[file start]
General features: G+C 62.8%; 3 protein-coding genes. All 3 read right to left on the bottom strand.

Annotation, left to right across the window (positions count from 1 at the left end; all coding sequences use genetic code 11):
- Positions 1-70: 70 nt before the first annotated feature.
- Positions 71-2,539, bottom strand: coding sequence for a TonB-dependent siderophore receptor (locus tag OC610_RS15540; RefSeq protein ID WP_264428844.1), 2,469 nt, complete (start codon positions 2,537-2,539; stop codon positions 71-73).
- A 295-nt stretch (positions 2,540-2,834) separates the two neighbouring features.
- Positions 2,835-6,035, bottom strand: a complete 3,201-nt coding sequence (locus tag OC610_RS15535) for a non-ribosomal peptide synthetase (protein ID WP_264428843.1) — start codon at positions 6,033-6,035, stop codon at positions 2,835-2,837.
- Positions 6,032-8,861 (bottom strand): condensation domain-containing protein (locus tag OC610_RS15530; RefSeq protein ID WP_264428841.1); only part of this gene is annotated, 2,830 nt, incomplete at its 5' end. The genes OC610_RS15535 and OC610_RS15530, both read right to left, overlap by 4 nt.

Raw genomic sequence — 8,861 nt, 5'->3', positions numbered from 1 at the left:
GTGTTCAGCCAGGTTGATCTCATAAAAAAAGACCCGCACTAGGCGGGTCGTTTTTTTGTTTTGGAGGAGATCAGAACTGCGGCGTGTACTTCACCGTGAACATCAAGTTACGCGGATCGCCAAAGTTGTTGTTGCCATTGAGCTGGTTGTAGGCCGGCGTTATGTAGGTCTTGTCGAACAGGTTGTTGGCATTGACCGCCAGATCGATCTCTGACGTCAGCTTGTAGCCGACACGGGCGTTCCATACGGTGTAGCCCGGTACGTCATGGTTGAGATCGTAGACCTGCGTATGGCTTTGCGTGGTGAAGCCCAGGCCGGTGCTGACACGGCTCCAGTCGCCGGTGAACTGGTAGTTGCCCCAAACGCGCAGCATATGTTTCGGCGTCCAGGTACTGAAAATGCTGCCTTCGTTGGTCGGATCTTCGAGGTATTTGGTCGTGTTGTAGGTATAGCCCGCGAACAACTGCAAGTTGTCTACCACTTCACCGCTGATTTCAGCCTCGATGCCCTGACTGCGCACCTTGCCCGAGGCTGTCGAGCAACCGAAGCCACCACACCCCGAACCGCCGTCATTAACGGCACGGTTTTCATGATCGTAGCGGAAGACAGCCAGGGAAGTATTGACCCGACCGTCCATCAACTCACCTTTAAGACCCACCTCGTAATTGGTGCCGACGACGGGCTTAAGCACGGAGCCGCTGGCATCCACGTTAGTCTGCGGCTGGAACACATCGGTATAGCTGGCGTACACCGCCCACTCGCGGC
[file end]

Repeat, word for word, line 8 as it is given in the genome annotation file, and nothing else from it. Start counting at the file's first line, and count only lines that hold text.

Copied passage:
Raw genomic sequence — 8,861 nt, 5'->3', positions numbered from 1 at the left: